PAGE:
- By: Jim Hall
Driving south from Alder, Dan and I anticipated another pleasant day fishing a small, brushy tributary to the Ruby River in Southwest Montana. The sky was clear, the air warm but not hot; we were well-fed, well-rested and not the least worried about others beating us to the water, because this water was too inauspicious to interest most fly fishermen—another reason we liked it so well. And, when we arrived, indeed, there was not another fisherman in sight, but the stream, though not high, was turbid, visibility down to a few inches. “How the heck can that be?”
Driving farther along the narrow two-track that paralleled the stream, we soon came to our answer: buffalo, hundreds of them—in the stream, around the stream, some were even in the road. “Just when you think you’ve figured all the angles,” Dan said, “you get buffaloes.”
At first it seemed a faintly romantic, slightly cool. Here we were, out from Maine, stymied by a herd of buffalo. Then Dan noticed the ear tags, and the romance faded, and we were fishermen again and the buffaloes were nothing but obstacles between us and our stream—big, furry obstacles with horns. I’d fished around them in Yellowstone the year before and had gotten nothing worse than ugly looks, which is about the only sort of look you can get from a buffalo; so it’s hard to know exactly what that meant.
Determined to fish that stream, we drove slowly onward, and several big, ugly bison begrudgingly relinquished the road to our big, ugly SUV. When we were well above the herd, we parked, rigged up, and headed to the stream, singing, shouting, and howling like coyotes. The whole massive herd, strung out over half a mile, stopped in its tracks. “All right!” we said. But the moment we started fishing, the herd resumed ambling in our direction. They were relentless and too many. We did not want them between us and our vehicle, and once they got above us, our fishing would be ruined anyway. Already it was hard to concentrate on the fishing, while keeping one eye on the slowly advancing herd. Soon we admitted defeat, and conceded the stream to the bison.
At the Fly Shop in Twin Bridges, a guide pried the stream name from us, raised his eyebrows and pronounced it “Holy Water.”
“You oughta tell that to the buffalo,” we said. “Or to their owner.” The owner was a former Angler of the Year and now runs a string of restaurants specializing in bison. Though the buffalo were actually on a piece of his land (and stream), the water and land above and below the buffalo was a Wildlife Management Area. Yet we found the five or so downstream miles of trout water running within the WMA were usually rendered unfishable by the mud and silt from wading bison. And the narrow, already hazardous, road leading upstream was usually obstructed by buffalo, large and reluctant to move. Not to mention that cattle graze the upstream section within the Wildlife Management Area on a rest-rotation system.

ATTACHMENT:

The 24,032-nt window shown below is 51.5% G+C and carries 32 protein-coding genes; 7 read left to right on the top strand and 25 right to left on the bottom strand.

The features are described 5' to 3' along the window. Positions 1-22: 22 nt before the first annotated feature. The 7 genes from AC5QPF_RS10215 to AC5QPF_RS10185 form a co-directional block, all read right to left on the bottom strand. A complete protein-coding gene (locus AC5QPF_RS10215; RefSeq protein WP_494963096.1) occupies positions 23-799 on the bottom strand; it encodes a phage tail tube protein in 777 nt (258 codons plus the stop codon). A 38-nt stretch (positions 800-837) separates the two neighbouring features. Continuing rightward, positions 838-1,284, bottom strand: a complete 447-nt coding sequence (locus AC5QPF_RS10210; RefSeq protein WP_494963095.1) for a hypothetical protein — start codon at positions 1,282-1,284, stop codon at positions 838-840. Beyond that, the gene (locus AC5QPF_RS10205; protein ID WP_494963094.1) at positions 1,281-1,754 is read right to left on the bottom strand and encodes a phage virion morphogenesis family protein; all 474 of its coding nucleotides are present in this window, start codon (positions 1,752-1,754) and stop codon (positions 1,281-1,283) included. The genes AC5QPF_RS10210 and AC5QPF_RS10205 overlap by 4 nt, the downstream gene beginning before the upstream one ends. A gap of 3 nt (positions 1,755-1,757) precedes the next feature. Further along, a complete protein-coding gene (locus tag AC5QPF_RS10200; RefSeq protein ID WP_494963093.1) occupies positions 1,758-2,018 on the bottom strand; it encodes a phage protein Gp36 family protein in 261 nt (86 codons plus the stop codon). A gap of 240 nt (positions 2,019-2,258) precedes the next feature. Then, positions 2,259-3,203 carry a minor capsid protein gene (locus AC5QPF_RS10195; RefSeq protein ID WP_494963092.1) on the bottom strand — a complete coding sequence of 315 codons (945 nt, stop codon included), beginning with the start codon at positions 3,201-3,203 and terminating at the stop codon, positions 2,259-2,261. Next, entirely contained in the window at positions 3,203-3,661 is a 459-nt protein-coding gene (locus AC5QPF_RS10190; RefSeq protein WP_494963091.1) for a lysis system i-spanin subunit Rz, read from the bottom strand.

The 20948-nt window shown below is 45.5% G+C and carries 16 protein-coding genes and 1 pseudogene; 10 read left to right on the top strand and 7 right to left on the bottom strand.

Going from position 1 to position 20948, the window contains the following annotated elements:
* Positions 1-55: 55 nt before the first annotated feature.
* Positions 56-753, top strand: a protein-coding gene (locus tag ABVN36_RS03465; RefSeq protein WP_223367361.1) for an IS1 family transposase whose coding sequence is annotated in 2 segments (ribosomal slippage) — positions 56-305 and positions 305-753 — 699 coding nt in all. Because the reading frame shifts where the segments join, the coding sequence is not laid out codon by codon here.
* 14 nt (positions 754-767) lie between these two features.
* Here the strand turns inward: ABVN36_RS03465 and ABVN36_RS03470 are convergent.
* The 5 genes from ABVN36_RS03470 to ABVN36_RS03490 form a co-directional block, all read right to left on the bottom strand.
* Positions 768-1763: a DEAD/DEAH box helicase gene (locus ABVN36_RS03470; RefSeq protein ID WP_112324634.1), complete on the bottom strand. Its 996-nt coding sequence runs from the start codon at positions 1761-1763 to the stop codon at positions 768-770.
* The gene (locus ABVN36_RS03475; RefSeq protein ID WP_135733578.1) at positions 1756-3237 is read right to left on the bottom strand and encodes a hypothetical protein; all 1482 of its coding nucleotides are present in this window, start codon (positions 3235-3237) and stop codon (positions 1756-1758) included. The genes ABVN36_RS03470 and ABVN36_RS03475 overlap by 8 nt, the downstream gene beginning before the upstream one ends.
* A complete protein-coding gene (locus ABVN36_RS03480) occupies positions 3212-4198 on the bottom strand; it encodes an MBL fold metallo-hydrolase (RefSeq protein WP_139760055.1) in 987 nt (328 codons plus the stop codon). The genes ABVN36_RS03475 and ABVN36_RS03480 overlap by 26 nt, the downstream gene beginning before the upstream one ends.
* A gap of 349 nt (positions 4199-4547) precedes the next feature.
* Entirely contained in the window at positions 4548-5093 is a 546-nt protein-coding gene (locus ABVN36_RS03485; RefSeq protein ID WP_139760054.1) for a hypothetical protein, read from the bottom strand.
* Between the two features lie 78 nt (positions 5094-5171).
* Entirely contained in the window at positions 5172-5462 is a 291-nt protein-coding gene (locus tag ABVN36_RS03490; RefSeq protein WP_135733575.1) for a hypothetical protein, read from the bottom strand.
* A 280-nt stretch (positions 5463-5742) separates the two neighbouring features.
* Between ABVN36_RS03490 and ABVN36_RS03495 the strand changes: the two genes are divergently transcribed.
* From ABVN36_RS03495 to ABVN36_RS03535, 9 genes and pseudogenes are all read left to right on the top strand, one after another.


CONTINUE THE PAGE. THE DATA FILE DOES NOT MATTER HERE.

The private-public distinction in Montana is meaningful to fly fishermen, but, for a nominal fee, ranchers graze their cattle pretty much where they please—national forest or wildlife management area—anywhere there’s grass, and, of course, water. It is a long-running source of tension between ranchers and, well, everybody else—fishermen, conservationists, hikers, you name it—if they aren’t raising beef, they oppose the current grazing policy in the West, and they, we, are losing: grazing fees on public lands are going down.
Perhaps that’s as it should be. After all, long before rock stars, dot.com billionaires and fly fishermen laid their claim to the American West, the ranchers were already there, fighting Indians, building fences, irrigating arid land, making hay and raising cattle, and now buffalo. Generations of ranchers working the same land, lonesome cowboys riding up into the high country rounding up strays—hot, dusty, dirty work— it’s what made America great. You start messing with cowboys, and you are tampering with the most precious fabric of our nation, the very essence of America. I know, because I grew up idolizing those men and that way of life on screen and sometimes stage. I saw Gene Autry in person. I have Lash Larue’s autograph. Tom Mix, Hopalong Cassidy and Roy Rogers were my heroes. And later Gary Cooper, Alan Ladd, and Randolph Scott. Sadly, slowly it all changes: we change; the West changes; the East changes, and at some point the romances of our youth no longer sustain us.